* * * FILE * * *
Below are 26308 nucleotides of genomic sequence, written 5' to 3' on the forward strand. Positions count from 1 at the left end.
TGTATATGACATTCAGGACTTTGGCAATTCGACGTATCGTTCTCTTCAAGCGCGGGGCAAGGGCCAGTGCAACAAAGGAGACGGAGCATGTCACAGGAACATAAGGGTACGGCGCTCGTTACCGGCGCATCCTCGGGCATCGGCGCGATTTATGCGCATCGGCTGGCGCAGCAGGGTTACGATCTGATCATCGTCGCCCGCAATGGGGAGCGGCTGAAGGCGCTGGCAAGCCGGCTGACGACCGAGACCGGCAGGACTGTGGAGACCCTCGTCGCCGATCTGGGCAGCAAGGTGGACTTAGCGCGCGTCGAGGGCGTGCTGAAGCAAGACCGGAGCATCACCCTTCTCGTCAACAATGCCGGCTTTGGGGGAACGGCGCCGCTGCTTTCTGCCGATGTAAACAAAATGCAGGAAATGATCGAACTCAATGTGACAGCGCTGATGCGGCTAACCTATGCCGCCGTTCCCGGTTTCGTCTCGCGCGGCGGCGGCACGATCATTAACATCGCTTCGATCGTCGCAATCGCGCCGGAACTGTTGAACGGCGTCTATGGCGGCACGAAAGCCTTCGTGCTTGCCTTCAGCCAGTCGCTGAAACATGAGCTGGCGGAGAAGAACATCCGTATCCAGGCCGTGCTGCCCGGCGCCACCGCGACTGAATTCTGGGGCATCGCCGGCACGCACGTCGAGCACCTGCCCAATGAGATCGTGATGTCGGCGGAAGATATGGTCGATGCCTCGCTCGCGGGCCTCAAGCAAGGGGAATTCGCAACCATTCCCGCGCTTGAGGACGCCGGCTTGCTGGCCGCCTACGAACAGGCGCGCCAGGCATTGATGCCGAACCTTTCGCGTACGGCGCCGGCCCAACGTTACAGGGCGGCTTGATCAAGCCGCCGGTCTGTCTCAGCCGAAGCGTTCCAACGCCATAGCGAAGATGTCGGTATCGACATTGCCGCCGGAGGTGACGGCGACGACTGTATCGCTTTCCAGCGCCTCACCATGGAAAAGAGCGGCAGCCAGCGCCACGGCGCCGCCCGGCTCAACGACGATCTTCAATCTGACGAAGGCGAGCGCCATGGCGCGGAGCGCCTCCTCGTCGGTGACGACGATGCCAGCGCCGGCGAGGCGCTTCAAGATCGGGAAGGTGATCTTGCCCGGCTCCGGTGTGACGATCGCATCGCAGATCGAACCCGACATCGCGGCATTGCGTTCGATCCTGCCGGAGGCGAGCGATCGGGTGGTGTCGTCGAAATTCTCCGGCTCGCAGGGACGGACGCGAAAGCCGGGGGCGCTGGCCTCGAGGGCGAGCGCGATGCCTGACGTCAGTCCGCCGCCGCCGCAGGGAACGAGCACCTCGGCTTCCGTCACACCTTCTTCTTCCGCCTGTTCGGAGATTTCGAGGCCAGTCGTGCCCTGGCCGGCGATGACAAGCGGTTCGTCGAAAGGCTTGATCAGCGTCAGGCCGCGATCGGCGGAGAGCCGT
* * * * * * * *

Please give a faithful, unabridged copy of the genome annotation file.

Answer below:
Below are 26308 nucleotides of genomic sequence, written 5' to 3' on the forward strand. Positions count from 1 at the left end.
TGTATATGACATTCAGGACTTTGGCAATTCGACGTATCGTTCTCTTCAAGCGCGGGGCAAGGGCCAGTGCAACAAAGGAGACGGAGCATGTCACAGGAACATAAGGGTACGGCGCTCGTTACCGGCGCATCCTCGGGCATCGGCGCGATTTATGCGCATCGGCTGGCGCAGCAGGGTTACGATCTGATCATCGTCGCCCGCAATGGGGAGCGGCTGAAGGCGCTGGCAAGCCGGCTGACGACCGAGACCGGCAGGACTGTGGAGACCCTCGTCGCCGATCTGGGCAGCAAGGTGGACTTAGCGCGCGTCGAGGGCGTGCTGAAGCAAGACCGGAGCATCACCCTTCTCGTCAACAATGCCGGCTTTGGGGGAACGGCGCCGCTGCTTTCTGCCGATGTAAACAAAATGCAGGAAATGATCGAACTCAATGTGACAGCGCTGATGCGGCTAACCTATGCCGCCGTTCCCGGTTTCGTCTCGCGCGGCGGCGGCACGATCATTAACATCGCTTCGATCGTCGCAATCGCGCCGGAACTGTTGAACGGCGTCTATGGCGGCACGAAAGCCTTCGTGCTTGCCTTCAGCCAGTCGCTGAAACATGAGCTGGCGGAGAAGAACATCCGTATCCAGGCCGTGCTGCCCGGCGCCACCGCGACTGAATTCTGGGGCATCGCCGGCACGCACGTCGAGCACCTGCCCAATGAGATCGTGATGTCGGCGGAAGATATGGTCGATGCCTCGCTCGCGGGCCTCAAGCAAGGGGAATTCGCAACCATTCCCGCGCTTGAGGACGCCGGCTTGCTGGCCGCCTACGAACAGGCGCGCCAGGCATTGATGCCGAACCTTTCGCGTACGGCGCCGGCCCAACGTTACAGGGCGGCTTGATCAAGCCGCCGGTCTGTCTCAGCCGAAGCGTTCCAACGCCATAGCGAAGATGTCGGTATCGACATTGCCGCCGGAGGTGACGGCGACGACTGTATCGCTTTCCAGCGCCTCACCATGGAAAAGAGCGGCAGCCAGCGCCACGGCGCCGCCCGGCTCAACGACGATCTTCAATCTGACGAAGGCGAGCGCCATGGCGCGGAGCGCCTCCTCGTCGGTGACGACGATGCCAGCGCCGGCGAGGCGCTTCAAGATCGGGAAGGTGATCTTGCCCGGCTCCGGTGTGACGATCGCATCGCAGATCGAACCCGACATCGCGGCATTGCGTTCGATCCTGCCGGAGGCGAGCGATCGGGTGGTGTCGTCGAAATTCTCCGGCTCGCAGGGACGGACGCGAAAGCCGGGGGCGCTGGCCTCGAGGGCGAGCGCGATGCCTGACGTCAGTCCGCCGCCGCCGCAGGGAACGAGCACCTCGGCTTCCGTCACACCTTCTTCTTCCGCCTGTTCGGAGATTTCGAGGCCAGTCGTGCCCTGGCCGGCGATGACAAGCGGTTCGTCGAAAGGCTTGATCAGCGTCAGGCCGCGATCGGCGGAGAGCCGT